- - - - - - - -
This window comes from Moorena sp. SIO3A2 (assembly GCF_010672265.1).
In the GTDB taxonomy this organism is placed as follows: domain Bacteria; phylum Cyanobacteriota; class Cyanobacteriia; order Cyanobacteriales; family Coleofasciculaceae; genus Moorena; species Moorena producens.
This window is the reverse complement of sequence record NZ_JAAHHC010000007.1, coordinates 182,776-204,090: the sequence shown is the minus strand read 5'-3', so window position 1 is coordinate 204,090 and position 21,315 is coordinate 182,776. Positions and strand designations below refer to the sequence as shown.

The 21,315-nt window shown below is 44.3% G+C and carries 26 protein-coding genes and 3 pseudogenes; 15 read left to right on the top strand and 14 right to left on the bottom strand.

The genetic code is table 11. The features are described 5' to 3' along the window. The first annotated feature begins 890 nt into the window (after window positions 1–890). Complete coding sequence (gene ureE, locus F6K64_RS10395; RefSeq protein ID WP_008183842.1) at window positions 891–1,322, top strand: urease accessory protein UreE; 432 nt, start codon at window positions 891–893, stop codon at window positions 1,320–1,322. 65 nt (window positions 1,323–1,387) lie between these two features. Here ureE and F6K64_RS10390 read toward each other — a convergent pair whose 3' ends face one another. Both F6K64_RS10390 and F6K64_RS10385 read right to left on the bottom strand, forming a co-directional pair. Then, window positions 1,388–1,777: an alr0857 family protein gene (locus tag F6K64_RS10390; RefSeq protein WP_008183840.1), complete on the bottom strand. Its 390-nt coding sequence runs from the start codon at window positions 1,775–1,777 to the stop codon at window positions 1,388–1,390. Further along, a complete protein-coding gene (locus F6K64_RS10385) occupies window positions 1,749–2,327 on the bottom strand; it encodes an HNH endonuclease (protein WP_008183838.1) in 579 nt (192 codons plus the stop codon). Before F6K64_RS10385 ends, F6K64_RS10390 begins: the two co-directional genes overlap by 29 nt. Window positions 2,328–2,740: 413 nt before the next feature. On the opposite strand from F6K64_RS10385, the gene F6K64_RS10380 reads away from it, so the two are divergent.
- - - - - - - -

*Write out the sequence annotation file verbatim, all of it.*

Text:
This window comes from Moorena sp. SIO3A2 (assembly GCF_010672265.1).
In the GTDB taxonomy this organism is placed as follows: domain Bacteria; phylum Cyanobacteriota; class Cyanobacteriia; order Cyanobacteriales; family Coleofasciculaceae; genus Moorena; species Moorena producens.
This window is the reverse complement of sequence record NZ_JAAHHC010000007.1, coordinates 182,776-204,090: the sequence shown is the minus strand read 5'-3', so window position 1 is coordinate 204,090 and position 21,315 is coordinate 182,776. Positions and strand designations below refer to the sequence as shown.

The 21,315-nt window shown below is 44.3% G+C and carries 26 protein-coding genes and 3 pseudogenes; 15 read left to right on the top strand and 14 right to left on the bottom strand.

The genetic code is table 11. The features are described 5' to 3' along the window. The first annotated feature begins 890 nt into the window (after window positions 1–890). Complete coding sequence (gene ureE, locus F6K64_RS10395; RefSeq protein ID WP_008183842.1) at window positions 891–1,322, top strand: urease accessory protein UreE; 432 nt, start codon at window positions 891–893, stop codon at window positions 1,320–1,322. 65 nt (window positions 1,323–1,387) lie between these two features. Here ureE and F6K64_RS10390 read toward each other — a convergent pair whose 3' ends face one another. Both F6K64_RS10390 and F6K64_RS10385 read right to left on the bottom strand, forming a co-directional pair. Then, window positions 1,388–1,777: an alr0857 family protein gene (locus tag F6K64_RS10390; RefSeq protein WP_008183840.1), complete on the bottom strand. Its 390-nt coding sequence runs from the start codon at window positions 1,775–1,777 to the stop codon at window positions 1,388–1,390. Further along, a complete protein-coding gene (locus F6K64_RS10385) occupies window positions 1,749–2,327 on the bottom strand; it encodes an HNH endonuclease (protein WP_008183838.1) in 579 nt (192 codons plus the stop codon). Before F6K64_RS10385 ends, F6K64_RS10390 begins: the two co-directional genes overlap by 29 nt. Window positions 2,328–2,740: 413 nt before the next feature. On the opposite strand from F6K64_RS10385, the gene F6K64_RS10380 reads away from it, so the two are divergent.